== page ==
When a Portland woman was hired in 2011 as one of the few female referees at the U.S. Tennis Association’s Pacific Northwest Section, she was naturally quite proud. The USTA is America’s largest recreational tennis organization and runs tournaments and provides player ratings for some 825,000 participants nationwide, according to its website. The Pacific Northwest Section is one of 17 sections across the nation and in the Caribbean -- including, of course, here in California.
Her excitement was dimmed, however, when she discovered the league has what she calls “clandestine policy” of discrimination against women. While male referees and umpires are routinely assigned to the most prestigious matches, even those involving female players, she says, women typically were assigned to officiate at high school tournaments for girls, despite a written non-discrimination policy. This was true even though she and some other female officials apparently had superior qualifications and higher certification levels than many of the men.
Worse, when she brought this to the division, she was essentially fired in retaliation. In a gender discrimination and wrongful termination lawsuit she recently brought against the league and two senior officials, she claims that her boss, the area’s assignor of officials, “blatantly admitted” to the discrimination. His excuse? “Male players in certain age groups” make a fuss when female referees and umpires are assigned to their tournaments.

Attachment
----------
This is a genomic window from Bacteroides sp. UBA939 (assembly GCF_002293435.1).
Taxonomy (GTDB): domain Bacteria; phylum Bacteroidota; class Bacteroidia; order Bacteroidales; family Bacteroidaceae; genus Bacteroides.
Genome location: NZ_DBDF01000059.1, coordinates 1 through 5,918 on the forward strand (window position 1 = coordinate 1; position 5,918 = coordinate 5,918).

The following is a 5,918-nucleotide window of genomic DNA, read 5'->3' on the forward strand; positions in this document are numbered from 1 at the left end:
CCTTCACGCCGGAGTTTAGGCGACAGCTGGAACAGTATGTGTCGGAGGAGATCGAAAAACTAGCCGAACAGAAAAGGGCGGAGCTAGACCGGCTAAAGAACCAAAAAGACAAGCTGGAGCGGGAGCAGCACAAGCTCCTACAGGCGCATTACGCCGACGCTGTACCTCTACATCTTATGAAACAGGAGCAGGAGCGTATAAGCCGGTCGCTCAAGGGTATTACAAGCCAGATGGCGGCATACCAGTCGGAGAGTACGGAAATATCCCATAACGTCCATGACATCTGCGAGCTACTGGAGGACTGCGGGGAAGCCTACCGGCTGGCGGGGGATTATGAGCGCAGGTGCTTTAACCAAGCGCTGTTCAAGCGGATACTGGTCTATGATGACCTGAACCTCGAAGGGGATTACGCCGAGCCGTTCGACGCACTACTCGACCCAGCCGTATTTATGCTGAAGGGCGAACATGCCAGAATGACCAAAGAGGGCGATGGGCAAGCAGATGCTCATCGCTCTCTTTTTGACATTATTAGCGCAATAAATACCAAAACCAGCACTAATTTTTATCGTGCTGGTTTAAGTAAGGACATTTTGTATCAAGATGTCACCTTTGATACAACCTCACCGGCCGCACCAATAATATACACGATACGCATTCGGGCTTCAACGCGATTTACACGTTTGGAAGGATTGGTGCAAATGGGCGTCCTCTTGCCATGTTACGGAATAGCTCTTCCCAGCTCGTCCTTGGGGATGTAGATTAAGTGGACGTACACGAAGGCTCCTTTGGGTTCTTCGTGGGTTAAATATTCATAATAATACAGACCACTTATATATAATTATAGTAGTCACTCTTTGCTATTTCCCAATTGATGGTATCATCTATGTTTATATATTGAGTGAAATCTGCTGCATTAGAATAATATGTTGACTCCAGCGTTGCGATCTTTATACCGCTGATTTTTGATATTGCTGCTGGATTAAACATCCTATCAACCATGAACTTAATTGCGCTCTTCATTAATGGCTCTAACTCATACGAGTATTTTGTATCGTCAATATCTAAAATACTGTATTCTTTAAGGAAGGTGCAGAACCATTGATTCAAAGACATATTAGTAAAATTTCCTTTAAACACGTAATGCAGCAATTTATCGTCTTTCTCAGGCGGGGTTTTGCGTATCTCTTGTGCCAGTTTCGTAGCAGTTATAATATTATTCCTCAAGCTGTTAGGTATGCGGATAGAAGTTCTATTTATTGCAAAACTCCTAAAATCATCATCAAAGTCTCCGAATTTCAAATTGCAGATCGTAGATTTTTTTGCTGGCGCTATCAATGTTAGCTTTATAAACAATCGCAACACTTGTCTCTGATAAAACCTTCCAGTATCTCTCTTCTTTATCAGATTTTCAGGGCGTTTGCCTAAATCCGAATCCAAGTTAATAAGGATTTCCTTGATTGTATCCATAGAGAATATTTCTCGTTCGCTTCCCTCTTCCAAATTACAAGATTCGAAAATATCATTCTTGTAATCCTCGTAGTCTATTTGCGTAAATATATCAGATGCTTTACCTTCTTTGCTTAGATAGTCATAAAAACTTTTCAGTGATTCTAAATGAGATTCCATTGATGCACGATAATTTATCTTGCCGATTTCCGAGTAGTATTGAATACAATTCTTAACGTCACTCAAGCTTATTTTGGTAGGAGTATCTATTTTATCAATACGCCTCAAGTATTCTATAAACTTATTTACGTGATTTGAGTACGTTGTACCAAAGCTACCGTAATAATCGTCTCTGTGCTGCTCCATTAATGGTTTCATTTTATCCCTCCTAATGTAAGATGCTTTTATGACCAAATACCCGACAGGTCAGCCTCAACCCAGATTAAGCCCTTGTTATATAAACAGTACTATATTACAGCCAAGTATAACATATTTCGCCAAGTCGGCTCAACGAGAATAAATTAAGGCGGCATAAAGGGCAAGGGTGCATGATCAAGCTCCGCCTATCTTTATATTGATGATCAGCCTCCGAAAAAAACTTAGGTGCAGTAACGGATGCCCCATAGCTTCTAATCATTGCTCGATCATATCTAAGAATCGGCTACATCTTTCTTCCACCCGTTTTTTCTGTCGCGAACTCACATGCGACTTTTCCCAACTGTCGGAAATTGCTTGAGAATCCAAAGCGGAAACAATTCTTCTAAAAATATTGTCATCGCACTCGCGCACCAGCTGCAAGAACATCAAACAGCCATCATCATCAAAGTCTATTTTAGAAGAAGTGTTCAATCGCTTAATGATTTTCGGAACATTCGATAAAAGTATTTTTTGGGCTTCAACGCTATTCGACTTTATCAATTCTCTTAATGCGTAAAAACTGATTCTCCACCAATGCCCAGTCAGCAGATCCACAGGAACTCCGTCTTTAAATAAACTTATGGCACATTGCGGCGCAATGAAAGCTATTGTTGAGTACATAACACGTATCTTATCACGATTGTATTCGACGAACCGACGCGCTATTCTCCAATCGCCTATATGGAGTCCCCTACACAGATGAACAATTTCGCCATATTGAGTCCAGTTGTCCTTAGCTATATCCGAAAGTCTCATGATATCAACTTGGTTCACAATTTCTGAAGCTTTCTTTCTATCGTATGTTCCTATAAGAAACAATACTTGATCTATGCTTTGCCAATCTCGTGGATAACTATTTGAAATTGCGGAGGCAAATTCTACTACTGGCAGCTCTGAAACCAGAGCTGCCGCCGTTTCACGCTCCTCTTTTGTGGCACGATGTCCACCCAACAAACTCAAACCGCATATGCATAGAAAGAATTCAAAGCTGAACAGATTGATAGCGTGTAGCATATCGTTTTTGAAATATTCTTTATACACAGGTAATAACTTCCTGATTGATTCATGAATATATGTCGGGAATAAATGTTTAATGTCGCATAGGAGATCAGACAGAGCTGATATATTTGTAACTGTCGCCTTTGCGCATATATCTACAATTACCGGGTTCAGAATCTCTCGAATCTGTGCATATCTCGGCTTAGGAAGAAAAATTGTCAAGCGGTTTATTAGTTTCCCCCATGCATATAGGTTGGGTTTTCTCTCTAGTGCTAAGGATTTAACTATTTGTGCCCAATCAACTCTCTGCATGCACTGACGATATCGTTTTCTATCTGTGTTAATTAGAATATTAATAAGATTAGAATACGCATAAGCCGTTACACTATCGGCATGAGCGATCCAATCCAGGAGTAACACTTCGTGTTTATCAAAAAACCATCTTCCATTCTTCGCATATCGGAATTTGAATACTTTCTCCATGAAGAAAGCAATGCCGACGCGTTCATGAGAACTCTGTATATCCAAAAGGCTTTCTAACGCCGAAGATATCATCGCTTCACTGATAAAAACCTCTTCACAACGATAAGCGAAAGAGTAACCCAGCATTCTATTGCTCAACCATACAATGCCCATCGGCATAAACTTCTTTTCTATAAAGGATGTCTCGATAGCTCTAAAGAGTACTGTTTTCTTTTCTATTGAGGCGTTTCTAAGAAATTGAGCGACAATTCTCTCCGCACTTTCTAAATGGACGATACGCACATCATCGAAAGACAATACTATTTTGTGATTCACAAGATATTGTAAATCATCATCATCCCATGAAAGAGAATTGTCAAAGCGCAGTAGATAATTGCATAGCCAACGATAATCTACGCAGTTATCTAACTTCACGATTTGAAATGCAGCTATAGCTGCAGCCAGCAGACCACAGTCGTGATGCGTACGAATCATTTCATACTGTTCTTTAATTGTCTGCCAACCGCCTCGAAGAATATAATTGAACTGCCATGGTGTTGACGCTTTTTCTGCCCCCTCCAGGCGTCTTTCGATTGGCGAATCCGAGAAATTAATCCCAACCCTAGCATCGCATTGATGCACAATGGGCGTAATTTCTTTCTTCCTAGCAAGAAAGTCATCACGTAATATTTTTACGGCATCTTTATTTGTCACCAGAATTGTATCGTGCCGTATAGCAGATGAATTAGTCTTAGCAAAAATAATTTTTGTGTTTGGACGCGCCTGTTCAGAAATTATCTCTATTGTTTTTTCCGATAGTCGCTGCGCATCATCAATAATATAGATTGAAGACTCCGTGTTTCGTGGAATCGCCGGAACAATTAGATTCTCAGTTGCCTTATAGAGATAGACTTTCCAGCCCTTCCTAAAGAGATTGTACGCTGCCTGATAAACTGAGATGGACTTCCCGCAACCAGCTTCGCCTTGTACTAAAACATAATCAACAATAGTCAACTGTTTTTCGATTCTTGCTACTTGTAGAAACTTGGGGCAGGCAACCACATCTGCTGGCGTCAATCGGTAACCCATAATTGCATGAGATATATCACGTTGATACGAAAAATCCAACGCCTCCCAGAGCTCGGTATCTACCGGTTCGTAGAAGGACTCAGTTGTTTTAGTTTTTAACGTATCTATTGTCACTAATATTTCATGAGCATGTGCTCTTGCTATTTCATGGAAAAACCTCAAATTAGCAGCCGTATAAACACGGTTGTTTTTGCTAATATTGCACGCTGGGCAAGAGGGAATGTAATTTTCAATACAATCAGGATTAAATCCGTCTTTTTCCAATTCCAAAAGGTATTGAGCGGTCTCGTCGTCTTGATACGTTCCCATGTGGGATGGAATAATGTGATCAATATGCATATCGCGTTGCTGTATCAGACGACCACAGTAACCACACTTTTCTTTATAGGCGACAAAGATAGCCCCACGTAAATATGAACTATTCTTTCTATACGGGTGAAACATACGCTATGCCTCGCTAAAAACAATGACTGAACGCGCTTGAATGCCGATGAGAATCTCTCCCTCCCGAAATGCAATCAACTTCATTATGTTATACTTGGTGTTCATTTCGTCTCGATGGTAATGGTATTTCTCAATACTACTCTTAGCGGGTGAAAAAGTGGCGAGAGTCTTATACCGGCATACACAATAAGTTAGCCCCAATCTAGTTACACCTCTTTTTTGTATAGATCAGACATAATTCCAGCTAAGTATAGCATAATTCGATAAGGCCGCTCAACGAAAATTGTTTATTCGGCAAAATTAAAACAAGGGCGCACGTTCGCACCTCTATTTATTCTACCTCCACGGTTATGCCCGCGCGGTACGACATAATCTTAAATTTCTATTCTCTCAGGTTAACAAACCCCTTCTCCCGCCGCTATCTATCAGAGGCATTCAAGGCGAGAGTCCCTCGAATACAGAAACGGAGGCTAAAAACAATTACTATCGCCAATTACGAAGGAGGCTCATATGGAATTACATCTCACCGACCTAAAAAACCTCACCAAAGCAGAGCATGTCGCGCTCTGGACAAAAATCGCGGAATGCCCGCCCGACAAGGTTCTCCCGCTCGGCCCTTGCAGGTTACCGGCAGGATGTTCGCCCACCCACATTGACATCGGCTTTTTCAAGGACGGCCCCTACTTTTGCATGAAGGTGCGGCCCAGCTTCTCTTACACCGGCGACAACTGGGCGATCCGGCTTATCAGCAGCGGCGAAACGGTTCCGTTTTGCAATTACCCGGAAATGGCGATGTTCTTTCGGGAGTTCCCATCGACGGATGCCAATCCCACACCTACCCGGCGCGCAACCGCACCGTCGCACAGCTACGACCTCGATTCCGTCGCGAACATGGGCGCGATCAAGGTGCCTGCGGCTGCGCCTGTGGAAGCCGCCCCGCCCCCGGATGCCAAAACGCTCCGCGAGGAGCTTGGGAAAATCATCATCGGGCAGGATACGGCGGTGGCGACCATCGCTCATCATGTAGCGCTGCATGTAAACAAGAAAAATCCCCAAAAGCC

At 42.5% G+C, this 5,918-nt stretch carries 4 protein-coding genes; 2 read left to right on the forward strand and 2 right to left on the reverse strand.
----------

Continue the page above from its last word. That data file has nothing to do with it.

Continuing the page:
In employment law, excusing discriminatory job-related decisions as an attempt to comply with customers’ preferences has long been discredited as undermining the entire purpose of our anti-discrimination laws. But when the woman persisted in her complaints, her boss began pulling her assignments, leaving her out of meetings, and refusing to notify her of training opportunities.
The dispute went on for at least two years and involved too many details to fairly cover in a blog post. The upshot, however, is that the USTA -- at least in the Pacific Northwest -- is “a powerful 'good old boys' network" she contends. Her assignments grew fewer and farther between until she could no longer afford to work there. If true, this is a form of wrongful termination called “constructive discharge” and is illegal.
It takes courage to stand up to self-protective “old boys’ networks” like the one this woman describes at the risk of your job, but we can never make progress without courage.
Source: Courthouse News Service, “Gender Bias, Set, Match in Tennis Officiating,” Elizabeth Warmerdam, Sept. 17, 2013